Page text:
Next Things First


Remembering Rick Carlson by Rob Coppedge
February 19, 2009, 9:27 am
Filed under: health policy, seattle market | Tags: , , ,
Rick J. Carlson

Rick J. Carlson

We were shocked to receive the news that our good friend and colleague Rick Carlson passed away last week. He will certainly be missed – as most good friends are – but the impact of losing Rick will run deeper. He was a living reservoir of experiential knowledge of the health care system’s experiment with managed care. He had seen the good and the bad – and was not afraid to point out the ugly, even in his own contributions to the system.

I would often introduce Rick as an architect of the HMO Act and the guy who “named” health maintenance organizations. “I am still living that down,” he’d retort.

Despite his ability to effortlessly list (and list and list) the failings of the current system, he was a close advisor to many of the biggest players in the business. His Rolodex was deep and full of friends – he often counseled me on the importance of actively cultivating and investing in one’s network. He was always early. He always followed up. He said it was because he was Swedish, but I haven’t met any other Swedes like Rick.

He was extremely excited about the changes on the horizon for the health care system – and spoke often of what he called the “Next Health Care Delivery System” where innovation focused on service delivery and treatments were assessed for comparative effectiveness. In the Next System, we would get back to managing the care of patients and use technologies to empower patients with the information they need to take better care of themselves. It was for him the logical extension of what he and his colleagues had attempted to build in the 1970s.

I valued Rick’s professional counsel and was honored when he joined Faultline Venture’s advisory board. He was excited to jump into the activities of the firm – helping communicate the exciting opportunities in the health care market to potential investors and advise early stage companies how to avoid the potholes he had seen. But more than that, he was a wonderful friend. He was one of the first calls I made when we decided to move to Seattle (“Great idea… its the right time”) – and has provided counsel on a range of subjects that he knew well (little local restaurants, great cups of coffee, amazing hiking trails, etc). Rick took an interest in us and we have been so much the better for it.

Many of us will feel the void his loss has left, and not just those who knew him well. It is the loss to the young health care entrepreneur that won’t have the value of Rick’s counsel that worries me most. I’d love to tell him that he was the one that got us into this mess and he has to stick around to help us get out. However, as I survey all the lives he has touched and careers he has influenced and friends who will carry his memory, I believe maybe he’s done just that. Now it is up to us to build the Next Health Care System.

RICK J. CARLSON

Rick J. Carlson, a renowned health consultant and one of the prime architects of the “Health Maintenance Organization Program” (HMO) died of a heart attack on Friday February 13th. Rick, who lived with his family in Aspen for twenty years had an impressive, illustrious and full career.  Born in 1940 in Minneapolis, Minnesota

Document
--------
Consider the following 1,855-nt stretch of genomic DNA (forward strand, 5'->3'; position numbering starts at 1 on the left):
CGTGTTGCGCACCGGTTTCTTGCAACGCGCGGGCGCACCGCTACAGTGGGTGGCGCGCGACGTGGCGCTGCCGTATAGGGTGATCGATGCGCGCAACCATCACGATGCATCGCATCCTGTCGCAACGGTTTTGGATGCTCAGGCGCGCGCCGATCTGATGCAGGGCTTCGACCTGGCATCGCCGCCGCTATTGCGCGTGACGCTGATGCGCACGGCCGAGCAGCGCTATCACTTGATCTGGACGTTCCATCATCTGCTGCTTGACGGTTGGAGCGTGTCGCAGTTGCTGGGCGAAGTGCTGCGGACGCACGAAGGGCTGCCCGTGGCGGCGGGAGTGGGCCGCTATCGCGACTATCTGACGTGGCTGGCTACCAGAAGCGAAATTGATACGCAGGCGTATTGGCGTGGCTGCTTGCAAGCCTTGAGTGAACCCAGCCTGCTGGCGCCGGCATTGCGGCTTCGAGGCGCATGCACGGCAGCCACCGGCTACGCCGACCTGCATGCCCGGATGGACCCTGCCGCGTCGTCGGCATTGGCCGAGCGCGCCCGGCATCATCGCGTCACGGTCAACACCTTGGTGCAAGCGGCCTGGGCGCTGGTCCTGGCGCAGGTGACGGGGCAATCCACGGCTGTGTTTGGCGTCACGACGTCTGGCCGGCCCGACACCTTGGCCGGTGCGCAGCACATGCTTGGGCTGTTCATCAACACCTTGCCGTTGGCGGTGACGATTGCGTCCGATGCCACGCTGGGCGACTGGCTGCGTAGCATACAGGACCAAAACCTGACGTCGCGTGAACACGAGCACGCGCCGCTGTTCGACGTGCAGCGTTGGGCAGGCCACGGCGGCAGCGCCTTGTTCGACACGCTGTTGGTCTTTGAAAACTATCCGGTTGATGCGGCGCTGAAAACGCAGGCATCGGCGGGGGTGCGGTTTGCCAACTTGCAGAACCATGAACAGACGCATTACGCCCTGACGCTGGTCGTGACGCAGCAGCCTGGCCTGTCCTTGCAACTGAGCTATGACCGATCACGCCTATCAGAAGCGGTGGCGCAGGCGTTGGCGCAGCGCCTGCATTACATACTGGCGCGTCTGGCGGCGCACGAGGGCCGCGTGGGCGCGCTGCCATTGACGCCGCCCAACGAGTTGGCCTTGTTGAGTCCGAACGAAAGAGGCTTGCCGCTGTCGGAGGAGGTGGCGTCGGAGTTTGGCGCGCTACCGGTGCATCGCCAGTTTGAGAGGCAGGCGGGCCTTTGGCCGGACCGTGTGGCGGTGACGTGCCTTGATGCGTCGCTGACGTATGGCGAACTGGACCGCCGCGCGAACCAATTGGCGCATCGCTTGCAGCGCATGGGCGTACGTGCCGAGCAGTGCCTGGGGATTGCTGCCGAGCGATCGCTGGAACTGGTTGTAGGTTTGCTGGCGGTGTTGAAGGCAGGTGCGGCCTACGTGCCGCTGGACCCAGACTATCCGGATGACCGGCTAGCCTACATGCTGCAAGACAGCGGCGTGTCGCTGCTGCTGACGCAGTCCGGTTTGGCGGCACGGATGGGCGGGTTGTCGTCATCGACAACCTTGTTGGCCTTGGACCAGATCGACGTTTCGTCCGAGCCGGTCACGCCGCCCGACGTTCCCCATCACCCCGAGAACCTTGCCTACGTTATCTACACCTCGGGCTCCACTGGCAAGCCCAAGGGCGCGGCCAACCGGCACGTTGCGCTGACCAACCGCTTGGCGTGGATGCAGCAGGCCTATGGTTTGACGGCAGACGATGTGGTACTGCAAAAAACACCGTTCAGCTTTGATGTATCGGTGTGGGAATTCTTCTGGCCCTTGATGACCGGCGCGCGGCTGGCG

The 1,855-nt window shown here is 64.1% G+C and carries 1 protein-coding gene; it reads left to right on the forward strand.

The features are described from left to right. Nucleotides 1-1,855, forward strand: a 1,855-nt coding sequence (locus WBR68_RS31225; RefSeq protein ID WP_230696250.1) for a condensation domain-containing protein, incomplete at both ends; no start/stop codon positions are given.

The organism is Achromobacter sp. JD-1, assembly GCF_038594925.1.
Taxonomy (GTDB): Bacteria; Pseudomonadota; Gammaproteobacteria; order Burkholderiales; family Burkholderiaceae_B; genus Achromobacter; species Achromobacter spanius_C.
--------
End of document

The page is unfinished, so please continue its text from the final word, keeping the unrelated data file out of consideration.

Rick went to St. Olaf College and then went on to receive his JD at the University of Minnesota.

In 1968 Rick joined the Institute of Interdisciplinary Studies (currently Interstudy of Minneapolis, Minnesota) as a research attorney where he drafted the legislation which initiated the health maintenance organization movement across the country.  Following this work he was invited to be a Visiting Fellow at the “Center for the Study of Democratic Institutions” in Santa Barbara, California and during his 18 month tenure there he published his first book, THE END OF MEDICINE, which was a seminal book in the health field.  His work at the Center on issues pertaining to law and justice led to his writing his second book, THE DILEMMAS OF PUNISHMENT in 1976.

While living in California Rick served as the chairman of the California governor’s Council on Wellness and Physical Fitness and became the first director of the California Trend Report Project.  Over the years Rick worked as a consultant to major institutions in the healthcare industry, such as the Blue Cross/Blue Shield Associations of America, the America Hospital Association, the Health and Human Services Administration, the MacArthur Foundation and others.  In 1978 Rick authored THE FRONTIERS OF SCIENCE AND MEDICINE and in 1985 co-authored with Clement Bezold THE FUTURE OF WORK AND HEALTH.  From 1987 to 1990 he served as President and Chief Executive Officer of NewHealth Centers/PPP Inc which worked in the development and establishment of Primary Prevention Program Centers and state-of-the-art risk assessment systems.  In addition Rick was “Of Counsel” to Epstein, Becker & Green, P.C., a law firm with offices across the U.S..  Rick also served as the President and CEO of HealthMagic, a healthcare technology company headquartered in Denver and was Vice Chairman of Age Wave Health Services located in the San Francisco Bay area.